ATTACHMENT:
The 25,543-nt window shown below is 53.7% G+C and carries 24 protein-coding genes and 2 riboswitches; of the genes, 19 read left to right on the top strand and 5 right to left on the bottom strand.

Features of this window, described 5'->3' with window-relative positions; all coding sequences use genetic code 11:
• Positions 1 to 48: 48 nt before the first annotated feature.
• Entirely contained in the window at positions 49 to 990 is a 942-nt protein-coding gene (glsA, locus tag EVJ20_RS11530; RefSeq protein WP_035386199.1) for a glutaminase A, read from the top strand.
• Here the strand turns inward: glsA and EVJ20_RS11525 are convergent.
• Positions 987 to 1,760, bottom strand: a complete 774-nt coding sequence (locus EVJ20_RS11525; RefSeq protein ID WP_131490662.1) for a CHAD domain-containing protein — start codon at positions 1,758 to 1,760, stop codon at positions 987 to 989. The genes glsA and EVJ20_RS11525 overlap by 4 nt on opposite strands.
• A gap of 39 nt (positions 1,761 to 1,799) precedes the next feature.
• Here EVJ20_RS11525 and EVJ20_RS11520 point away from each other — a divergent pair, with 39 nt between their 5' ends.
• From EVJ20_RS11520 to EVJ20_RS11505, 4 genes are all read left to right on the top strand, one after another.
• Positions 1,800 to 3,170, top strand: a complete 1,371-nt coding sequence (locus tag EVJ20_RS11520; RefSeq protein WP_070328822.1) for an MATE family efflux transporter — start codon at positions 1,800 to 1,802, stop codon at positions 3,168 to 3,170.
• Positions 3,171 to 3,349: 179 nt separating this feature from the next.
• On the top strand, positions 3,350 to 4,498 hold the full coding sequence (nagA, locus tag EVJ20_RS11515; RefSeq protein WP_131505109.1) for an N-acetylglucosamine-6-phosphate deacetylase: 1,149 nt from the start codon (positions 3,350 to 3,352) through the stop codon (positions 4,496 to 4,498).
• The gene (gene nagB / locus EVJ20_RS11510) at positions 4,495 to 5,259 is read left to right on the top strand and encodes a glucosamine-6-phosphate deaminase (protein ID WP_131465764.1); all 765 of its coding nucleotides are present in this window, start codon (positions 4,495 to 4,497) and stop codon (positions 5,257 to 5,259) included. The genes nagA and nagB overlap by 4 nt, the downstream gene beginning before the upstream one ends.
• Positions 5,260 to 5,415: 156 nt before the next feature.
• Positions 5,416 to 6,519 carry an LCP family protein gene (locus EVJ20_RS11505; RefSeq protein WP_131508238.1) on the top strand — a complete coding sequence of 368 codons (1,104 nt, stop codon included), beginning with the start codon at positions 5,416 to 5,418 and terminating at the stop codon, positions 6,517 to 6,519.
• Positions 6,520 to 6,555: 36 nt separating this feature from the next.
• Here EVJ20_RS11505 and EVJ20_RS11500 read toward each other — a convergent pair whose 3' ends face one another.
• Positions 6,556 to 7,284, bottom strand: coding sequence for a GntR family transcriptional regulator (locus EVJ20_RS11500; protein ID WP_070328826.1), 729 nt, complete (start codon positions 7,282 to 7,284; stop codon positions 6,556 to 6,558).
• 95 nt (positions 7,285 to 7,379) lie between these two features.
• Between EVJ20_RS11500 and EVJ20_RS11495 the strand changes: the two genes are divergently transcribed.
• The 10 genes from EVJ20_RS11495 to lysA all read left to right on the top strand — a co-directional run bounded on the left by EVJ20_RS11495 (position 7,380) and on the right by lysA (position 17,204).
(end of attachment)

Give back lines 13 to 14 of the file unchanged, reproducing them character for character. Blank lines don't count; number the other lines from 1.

• The gene (gene nagB / locus EVJ20_RS11510) at positions 4,495 to 5,259 is read left to right on the top strand and encodes a glucosamine-6-phosphate deaminase (protein ID WP_131465764.1); all 765 of its coding nucleotides are present in this window, start codon (positions 4,495 to 4,497) and stop codon (positions 5,257 to 5,259) included. The genes nagA and nagB overlap by 4 nt, the downstream gene beginning before the upstream one ends.
• Positions 5,260 to 5,415: 156 nt before the next feature.